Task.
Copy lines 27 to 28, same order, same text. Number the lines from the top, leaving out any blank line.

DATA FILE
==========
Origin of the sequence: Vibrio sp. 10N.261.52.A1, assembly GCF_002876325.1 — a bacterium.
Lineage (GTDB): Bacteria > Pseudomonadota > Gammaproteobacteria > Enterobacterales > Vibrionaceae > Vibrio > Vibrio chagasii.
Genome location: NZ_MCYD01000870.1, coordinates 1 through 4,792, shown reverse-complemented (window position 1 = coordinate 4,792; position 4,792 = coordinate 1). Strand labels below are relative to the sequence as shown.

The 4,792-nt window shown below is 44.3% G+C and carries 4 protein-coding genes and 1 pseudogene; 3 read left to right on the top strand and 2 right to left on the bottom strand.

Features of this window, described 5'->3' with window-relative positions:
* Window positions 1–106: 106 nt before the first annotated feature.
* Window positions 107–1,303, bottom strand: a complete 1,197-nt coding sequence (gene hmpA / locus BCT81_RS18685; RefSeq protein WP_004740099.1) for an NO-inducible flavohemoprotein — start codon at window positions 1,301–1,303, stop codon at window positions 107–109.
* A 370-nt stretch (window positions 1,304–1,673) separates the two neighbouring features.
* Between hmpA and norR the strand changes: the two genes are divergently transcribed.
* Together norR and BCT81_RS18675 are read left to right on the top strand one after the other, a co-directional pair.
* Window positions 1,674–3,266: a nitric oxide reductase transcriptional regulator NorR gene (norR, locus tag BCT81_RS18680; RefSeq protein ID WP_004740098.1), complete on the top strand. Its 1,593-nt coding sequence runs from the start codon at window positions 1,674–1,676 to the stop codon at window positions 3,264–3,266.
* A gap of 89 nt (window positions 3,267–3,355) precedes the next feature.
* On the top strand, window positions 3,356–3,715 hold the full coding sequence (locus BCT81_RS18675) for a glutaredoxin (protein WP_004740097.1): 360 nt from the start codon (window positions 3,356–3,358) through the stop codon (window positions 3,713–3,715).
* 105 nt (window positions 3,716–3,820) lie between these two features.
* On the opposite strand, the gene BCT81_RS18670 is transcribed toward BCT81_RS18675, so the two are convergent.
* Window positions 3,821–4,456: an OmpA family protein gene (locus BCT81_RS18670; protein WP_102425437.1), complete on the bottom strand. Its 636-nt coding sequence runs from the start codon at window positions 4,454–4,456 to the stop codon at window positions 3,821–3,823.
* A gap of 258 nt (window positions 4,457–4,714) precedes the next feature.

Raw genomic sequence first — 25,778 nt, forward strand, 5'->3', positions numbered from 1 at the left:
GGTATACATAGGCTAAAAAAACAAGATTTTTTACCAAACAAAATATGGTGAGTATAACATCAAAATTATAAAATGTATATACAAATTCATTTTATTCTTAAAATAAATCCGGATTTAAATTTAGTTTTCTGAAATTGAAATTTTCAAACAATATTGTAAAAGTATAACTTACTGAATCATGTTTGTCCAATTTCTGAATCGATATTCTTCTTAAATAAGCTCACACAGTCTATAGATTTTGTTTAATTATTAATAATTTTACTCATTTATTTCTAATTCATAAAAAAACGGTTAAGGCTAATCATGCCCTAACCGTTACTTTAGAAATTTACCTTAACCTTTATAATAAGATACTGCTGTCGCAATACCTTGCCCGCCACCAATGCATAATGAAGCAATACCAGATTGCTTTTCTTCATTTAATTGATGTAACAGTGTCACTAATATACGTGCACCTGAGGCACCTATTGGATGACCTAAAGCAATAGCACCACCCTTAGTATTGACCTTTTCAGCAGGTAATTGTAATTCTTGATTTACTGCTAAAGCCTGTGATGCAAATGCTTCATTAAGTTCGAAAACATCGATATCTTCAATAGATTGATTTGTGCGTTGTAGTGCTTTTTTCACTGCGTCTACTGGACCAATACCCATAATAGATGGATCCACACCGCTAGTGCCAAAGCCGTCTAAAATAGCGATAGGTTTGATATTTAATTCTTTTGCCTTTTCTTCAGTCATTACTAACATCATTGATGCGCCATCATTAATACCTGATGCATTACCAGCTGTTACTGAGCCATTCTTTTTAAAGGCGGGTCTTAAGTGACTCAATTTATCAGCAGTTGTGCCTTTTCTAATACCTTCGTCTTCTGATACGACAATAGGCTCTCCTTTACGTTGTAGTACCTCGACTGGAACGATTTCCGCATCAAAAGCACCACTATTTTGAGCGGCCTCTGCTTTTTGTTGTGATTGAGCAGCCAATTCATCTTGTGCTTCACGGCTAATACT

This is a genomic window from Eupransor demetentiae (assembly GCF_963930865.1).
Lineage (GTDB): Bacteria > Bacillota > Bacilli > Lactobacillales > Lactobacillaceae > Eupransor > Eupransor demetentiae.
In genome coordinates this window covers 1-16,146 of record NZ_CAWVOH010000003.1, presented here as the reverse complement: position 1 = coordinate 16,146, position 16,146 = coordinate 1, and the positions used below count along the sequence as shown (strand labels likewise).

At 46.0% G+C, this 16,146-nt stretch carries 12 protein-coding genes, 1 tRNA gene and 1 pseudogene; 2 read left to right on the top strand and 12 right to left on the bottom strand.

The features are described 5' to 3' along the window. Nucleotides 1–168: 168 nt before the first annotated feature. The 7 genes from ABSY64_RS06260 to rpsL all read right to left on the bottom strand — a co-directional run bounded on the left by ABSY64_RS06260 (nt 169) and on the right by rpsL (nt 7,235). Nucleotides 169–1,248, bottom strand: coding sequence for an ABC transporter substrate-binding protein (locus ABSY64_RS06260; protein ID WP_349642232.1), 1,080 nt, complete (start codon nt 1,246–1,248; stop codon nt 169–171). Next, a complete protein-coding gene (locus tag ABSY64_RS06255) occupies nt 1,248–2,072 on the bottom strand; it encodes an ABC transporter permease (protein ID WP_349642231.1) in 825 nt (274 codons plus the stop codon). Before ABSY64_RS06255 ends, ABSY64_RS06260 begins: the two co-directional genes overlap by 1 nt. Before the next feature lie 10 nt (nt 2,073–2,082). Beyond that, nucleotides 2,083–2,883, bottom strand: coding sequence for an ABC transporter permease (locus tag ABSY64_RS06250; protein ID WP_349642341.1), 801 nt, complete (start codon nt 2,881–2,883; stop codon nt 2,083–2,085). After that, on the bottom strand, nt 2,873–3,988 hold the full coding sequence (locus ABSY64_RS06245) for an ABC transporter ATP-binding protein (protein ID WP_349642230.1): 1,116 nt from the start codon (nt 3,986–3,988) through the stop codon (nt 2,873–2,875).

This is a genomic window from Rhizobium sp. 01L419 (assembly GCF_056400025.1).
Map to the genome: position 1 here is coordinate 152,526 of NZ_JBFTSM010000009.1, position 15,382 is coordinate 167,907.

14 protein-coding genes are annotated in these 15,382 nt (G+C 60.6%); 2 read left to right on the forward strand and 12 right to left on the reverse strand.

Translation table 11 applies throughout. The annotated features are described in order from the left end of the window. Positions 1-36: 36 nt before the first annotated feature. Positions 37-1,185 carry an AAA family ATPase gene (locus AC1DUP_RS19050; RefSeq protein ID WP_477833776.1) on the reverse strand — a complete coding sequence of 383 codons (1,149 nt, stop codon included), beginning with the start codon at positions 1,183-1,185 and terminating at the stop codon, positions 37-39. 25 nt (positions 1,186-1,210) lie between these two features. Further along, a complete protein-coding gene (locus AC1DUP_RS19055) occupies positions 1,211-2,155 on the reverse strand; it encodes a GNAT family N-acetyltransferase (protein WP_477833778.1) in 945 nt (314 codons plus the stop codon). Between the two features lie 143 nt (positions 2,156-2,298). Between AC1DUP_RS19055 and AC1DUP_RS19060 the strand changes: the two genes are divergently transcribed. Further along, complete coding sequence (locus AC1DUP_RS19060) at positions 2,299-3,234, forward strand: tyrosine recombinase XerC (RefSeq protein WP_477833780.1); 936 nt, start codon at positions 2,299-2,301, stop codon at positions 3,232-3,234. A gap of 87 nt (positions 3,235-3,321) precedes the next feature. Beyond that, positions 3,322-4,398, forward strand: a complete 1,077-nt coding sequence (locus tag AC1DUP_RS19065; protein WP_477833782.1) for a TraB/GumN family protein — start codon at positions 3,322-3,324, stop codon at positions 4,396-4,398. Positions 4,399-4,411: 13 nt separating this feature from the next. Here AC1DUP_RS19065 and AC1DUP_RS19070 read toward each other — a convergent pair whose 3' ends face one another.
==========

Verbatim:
14 protein-coding genes are annotated in these 15,382 nt (G+C 60.6%); 2 read left to right on the forward strand and 12 right to left on the reverse strand.

Translation table 11 applies throughout. The annotated features are described in order from the left end of the window. Positions 1-36: 36 nt before the first annotated feature. Positions 37-1,185 carry an AAA family ATPase gene (locus AC1DUP_RS19050; RefSeq protein ID WP_477833776.1) on the reverse strand — a complete coding sequence of 383 codons (1,149 nt, stop codon included), beginning with the start codon at positions 1,183-1,185 and terminating at the stop codon, positions 37-39. 25 nt (positions 1,186-1,210) lie between these two features. Further along, a complete protein-coding gene (locus AC1DUP_RS19055) occupies positions 1,211-2,155 on the reverse strand; it encodes a GNAT family N-acetyltransferase (protein WP_477833778.1) in 945 nt (314 codons plus the stop codon). Between the two features lie 143 nt (positions 2,156-2,298). Between AC1DUP_RS19055 and AC1DUP_RS19060 the strand changes: the two genes are divergently transcribed. Further along, complete coding sequence (locus AC1DUP_RS19060) at positions 2,299-3,234, forward strand: tyrosine recombinase XerC (RefSeq protein WP_477833780.1); 936 nt, start codon at positions 2,299-2,301, stop codon at positions 3,232-3,234. A gap of 87 nt (positions 3,235-3,321) precedes the next feature. Beyond that, positions 3,322-4,398, forward strand: a complete 1,077-nt coding sequence (locus tag AC1DUP_RS19065; protein WP_477833782.1) for a TraB/GumN family protein — start codon at positions 3,322-3,324, stop codon at positions 4,396-4,398. Positions 4,399-4,411: 13 nt separating this feature from the next. Here AC1DUP_RS19065 and AC1DUP_RS19070 read toward each other — a convergent pair whose 3' ends face one another.